The history behind Nintendo's flip-flop on mobile gaming

The history behind Nintendo's flip-flop on mobile gaming

Did you hear the one about Nintendo "never" putting its content on mobile platforms? About how Nintendo makes its own hardware specifically intended to cater to its software? About how it would dilute those "brands" (think: Mario, Zelda, Donkey Kong) to put them on hardware other than Nintendo's?

Clearly Nintendo isn't so worried about that, as it announced plans last evening to work with Japan mobile game giant DeNA on moving its many brands over to mobile. Or, as Nintendo describes the relationship: a "business and capital alliance to develop and operate new game apps for smart devices and build a new multi-device membership service for consumers worldwide." Sounds like a blast!

Joking aside, this is a pretty serious about-face for a company that's repeatedly stated it wouldn't put its properties on mobile. Here's a smattering of quotes from Nintendo CEO Satoru Iwata across the past several years on the subject.

  • In 2011 (as translated by Andriasang, originally from Nikkei): "This is absolutely not under consideration. If we did this, Nintendo would cease to be Nintendo. Having a hardware development team in-house is a major strength. It's the duty of management to make use of those strengths. It's probably the correct decision in the sense that the moment we started to release games on smartphones, we'd make profits. However, I believe my responsibility is not to short-term profits, but to Nintendo's mid- and long-term competitive strength."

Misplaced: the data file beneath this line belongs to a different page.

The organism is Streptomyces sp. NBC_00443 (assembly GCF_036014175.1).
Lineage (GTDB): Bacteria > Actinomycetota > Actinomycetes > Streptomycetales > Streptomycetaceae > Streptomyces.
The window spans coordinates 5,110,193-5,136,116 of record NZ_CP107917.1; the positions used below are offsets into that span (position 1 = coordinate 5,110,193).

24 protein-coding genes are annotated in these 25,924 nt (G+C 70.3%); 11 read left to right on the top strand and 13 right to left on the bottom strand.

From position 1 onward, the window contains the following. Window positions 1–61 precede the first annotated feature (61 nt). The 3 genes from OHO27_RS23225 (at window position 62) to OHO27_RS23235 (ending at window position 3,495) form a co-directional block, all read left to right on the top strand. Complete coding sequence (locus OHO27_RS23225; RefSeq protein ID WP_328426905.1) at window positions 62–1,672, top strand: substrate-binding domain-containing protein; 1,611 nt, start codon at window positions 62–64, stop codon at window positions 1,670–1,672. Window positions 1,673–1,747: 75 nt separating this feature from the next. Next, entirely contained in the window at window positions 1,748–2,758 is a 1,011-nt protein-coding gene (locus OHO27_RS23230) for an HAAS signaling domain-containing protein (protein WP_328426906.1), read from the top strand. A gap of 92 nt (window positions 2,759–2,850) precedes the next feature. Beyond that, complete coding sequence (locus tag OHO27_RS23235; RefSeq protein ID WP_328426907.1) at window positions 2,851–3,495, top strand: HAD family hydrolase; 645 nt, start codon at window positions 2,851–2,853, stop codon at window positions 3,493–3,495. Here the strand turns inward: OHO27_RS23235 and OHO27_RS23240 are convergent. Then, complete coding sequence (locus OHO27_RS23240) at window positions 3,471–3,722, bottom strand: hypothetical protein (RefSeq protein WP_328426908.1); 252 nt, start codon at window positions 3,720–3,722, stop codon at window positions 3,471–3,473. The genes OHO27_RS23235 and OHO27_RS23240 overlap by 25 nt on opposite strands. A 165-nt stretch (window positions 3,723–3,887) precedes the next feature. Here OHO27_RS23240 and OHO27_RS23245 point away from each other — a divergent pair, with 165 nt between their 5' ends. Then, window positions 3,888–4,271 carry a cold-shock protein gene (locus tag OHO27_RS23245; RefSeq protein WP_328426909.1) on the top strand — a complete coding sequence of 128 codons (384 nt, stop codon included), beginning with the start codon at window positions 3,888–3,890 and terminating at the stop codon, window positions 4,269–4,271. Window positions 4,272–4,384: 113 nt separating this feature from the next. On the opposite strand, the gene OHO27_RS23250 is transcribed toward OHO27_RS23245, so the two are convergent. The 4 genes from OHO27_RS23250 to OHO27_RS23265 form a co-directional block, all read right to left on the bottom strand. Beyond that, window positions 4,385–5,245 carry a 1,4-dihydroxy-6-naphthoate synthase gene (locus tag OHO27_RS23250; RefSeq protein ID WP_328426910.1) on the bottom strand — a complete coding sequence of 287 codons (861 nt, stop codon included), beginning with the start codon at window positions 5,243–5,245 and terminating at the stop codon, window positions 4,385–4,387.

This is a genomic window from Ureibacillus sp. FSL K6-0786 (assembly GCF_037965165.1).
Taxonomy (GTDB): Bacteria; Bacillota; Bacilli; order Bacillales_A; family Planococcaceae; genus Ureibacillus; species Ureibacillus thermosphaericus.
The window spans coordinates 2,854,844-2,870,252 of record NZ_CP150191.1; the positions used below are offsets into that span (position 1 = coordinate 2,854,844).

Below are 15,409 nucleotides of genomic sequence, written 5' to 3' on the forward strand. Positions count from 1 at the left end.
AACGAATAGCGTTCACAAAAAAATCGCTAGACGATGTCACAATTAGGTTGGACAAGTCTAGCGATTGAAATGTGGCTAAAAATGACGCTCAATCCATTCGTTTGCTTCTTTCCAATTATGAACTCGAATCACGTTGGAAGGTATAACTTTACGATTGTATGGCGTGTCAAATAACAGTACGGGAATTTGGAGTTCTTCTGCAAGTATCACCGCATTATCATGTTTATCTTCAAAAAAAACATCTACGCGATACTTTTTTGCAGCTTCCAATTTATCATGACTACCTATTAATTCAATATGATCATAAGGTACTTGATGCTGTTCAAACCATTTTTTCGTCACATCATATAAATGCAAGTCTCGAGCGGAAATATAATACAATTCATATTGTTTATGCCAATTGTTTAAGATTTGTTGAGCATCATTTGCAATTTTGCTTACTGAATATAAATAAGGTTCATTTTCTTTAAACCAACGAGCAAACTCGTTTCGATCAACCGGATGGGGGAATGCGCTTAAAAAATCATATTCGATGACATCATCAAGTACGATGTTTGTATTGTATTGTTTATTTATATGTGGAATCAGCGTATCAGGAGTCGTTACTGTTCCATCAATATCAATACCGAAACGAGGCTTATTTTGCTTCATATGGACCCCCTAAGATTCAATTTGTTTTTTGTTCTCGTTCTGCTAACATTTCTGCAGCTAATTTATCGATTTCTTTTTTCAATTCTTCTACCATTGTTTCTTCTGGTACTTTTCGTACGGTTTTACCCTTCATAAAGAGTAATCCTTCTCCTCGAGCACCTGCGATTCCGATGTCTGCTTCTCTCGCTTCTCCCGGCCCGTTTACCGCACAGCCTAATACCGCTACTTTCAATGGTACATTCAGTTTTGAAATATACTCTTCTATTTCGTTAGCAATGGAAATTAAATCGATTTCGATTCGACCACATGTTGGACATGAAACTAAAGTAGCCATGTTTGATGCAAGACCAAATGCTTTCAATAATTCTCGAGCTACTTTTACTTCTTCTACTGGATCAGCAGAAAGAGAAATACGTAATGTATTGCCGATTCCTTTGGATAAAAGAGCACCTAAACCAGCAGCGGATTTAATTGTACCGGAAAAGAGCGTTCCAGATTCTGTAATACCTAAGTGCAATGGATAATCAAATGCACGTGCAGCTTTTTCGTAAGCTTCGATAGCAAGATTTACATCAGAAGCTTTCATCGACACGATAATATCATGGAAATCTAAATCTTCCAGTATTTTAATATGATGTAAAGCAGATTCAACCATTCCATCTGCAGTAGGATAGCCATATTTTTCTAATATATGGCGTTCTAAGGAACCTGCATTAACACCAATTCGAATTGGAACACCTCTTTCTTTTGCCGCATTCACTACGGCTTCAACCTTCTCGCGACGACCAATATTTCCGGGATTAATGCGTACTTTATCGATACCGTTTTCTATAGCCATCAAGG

• Also in 2011, from Iwata's speech at the 2011 Game Developers Conference (via "We make platforms designed to demonstrate the high value of high-quality video game software. But, there is a second, entirely different way to consider the value of software. The objective of smartphones and social networks, and the reason they were created, are not at all like ours. These platforms have no motivation to maintain the high value of video game software -- for them, content is something created by someone else. Their goal is just to gather as much software as possible, because quantity is what makes the money flow -- the value of video game software does not matter to them."

  • In March 2013, from an investor Q&A: "Some say that they do not need dedicated gaming systems because they can play a number of games for free or for 85 yen each on smartphones. We believe that neither Nintendo nor dedicated gaming systems are worthy of existence unless our games give consumers unparalleled fun, which games for free or for 85 yen do not supply."

  • In early 2014, Nintendo started showing signs of breaking from its hardline stance. As reported by The Wall Street Journal: "Mr. Iwata says Nintendo will 'actively' use smart devices to 'make connections with customers.' That is, they'll use smart devices as a catalyst to encourage customers to use its Nintendo platforms. Short answer, he's not going to release Nintendo's titles on other platforms."

  • Further breaking from its previous stance, Iwata said Nintendo was exploring mobile platforms without giving further details (via Bloomberg) in the same time frame: "Given the expansion of smart devices, we are naturally studying how smart devices can be used to grow the game-player business. It's not as simple as enabling Mario to move on a smartphone."